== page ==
SATNET and the Provision of Transnet Service Page 3 of the emphasis of TCP is on providing end-to-end liaisons in a datagram environment, which many people argue will involve a near duplication of features of the X25 virtual call, to take just one example. Therefore, we foresee the development of transnet services as taking place at a limited number of network sites within the concatenated networks, and it is unlikely that these services will be integrated at any one particular site. A generalised view of the transnet world under this scheme is given in Figure 1. The sites at which the network-independent protocols are implemented have been christened 'service gateways' as they are providing transnet access for particular services. Note that this concept is quite distinct from the gateways which physically connect two networks, providing packet encapsulation, fragmentation, internet routing etc. The service gateways need not stand in any particular physical relationship to each other or to the physical gateways. Clearly there will be strong functional relations between the physical and service gateways, and there is a hierarchy of service gateways. One major research interest of the concept is in establishing just what these functional relations are and how best they should be implemented. While the immediate aim of our network interconnection project is simply to provide communication between the UK and ARPANET through SATNET, the design chosen is one which will facilitate the provision of future services across many networks using the service gateway concept. Section 2 gives an overview of the proposed connection. Section 3 gives a more detailed survey of the software needed in each crucial machine to support the service, relates this survey to our understanding of the existing state of the hardware and software for these machines, and summarises the modifications to existing developments needed to realise the system. Section 4 summarises our main conclusions.
SATNET and the Provision of Transnet Service Page 4 Figure 1 - The service gateway concept.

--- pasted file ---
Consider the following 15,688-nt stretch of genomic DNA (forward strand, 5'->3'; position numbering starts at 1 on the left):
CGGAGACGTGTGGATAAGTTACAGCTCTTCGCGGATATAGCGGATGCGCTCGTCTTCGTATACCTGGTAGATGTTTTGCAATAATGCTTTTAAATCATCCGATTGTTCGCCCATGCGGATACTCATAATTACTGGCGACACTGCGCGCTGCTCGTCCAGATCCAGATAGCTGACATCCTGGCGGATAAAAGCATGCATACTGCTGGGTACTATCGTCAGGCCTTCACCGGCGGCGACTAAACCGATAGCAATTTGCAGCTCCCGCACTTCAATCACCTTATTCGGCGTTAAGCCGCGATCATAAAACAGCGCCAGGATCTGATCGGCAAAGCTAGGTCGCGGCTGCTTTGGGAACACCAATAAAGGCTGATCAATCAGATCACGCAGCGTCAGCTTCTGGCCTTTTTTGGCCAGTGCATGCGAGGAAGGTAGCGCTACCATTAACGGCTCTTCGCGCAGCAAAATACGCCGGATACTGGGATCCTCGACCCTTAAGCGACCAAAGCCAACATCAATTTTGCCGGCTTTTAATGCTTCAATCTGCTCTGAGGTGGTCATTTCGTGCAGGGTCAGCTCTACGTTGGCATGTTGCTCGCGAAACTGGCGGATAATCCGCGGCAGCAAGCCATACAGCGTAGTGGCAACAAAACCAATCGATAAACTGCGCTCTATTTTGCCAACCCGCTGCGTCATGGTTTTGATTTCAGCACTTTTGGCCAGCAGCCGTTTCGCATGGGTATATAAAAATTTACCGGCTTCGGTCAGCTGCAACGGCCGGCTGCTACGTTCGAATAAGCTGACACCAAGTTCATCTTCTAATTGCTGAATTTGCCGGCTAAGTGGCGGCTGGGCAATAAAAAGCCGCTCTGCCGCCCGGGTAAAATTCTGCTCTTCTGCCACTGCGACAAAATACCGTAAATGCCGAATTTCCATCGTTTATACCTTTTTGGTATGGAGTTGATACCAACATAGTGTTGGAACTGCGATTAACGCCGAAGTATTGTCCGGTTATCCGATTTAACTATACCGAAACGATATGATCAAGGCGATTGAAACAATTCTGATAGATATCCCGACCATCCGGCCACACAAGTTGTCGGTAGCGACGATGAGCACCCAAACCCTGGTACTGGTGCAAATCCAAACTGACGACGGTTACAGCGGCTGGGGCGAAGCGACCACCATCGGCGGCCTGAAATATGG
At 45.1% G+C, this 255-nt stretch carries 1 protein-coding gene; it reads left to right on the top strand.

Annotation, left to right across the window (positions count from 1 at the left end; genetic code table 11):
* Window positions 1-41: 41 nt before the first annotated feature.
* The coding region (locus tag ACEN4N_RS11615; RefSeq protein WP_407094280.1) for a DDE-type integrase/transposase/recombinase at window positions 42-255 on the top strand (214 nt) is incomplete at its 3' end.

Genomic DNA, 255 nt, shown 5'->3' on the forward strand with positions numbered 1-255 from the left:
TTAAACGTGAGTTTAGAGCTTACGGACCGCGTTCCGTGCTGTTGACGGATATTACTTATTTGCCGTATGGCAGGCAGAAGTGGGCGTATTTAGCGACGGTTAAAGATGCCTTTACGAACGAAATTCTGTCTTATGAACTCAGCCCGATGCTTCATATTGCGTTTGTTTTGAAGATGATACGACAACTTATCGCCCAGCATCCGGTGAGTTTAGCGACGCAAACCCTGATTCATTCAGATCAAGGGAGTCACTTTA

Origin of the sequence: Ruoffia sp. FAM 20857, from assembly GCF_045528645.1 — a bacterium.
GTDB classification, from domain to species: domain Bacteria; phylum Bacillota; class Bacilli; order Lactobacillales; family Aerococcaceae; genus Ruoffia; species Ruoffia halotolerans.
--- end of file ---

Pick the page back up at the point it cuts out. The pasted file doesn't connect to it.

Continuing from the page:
SATNET and the Provision of Transnet Service Page 5 2. Overview. 2.1 Configuration The proposed future UCL configuration is given in Figure 2. The principal points to note about this diagram are summarised below. i) The PDP-11, currently the gateway machine, will become a transnet access host on the TIP, connected via the VDH interface currently connected to a PDP9, and probably running under a standard operating system such as UNIX. It will support terminal and file transfer access to and from ARPANET via SATNET through TCP. ii) An alternate route for EPSS-ARPANET traffic will pass through the other PDP9 and the LSI-11 via the X25 connection. The PDP9 will lose its current VDH connection to the TIP. The X25 connection has been so constructed that the LSI will be seen by users as an X25 host; EPSS sees the X25 interface as a process on the PDP9. This LSI will also support TCP to provide access to the ARPANET. iii) The (physical) gateways to SATNET will be replaced by LSI-11s. As indicated, the UCL gateway will have two 1822 interfaces and a VDH interface whereas the gateway on the ARPANET side (presumably the BBN gateway) may only have one 1822 interface. Special hardware for the LSI-11 may be required to handle 50kb on the VDH line across a DMA interface; this will (presumably!) be done by BBN. iv) A transport-level service gateway supporting TCP will terminate the connection on the ARPANET side. This may be a TENEX (or TOPS), or another PDP-11. Further terminal access will be developed via ARPANET Telnet; support for other services, such as transnet file transfer will also be provided at this point.
SATNET and the Provision of Transnet Service Page 6 Figure 2 - Proposed UCL Configuration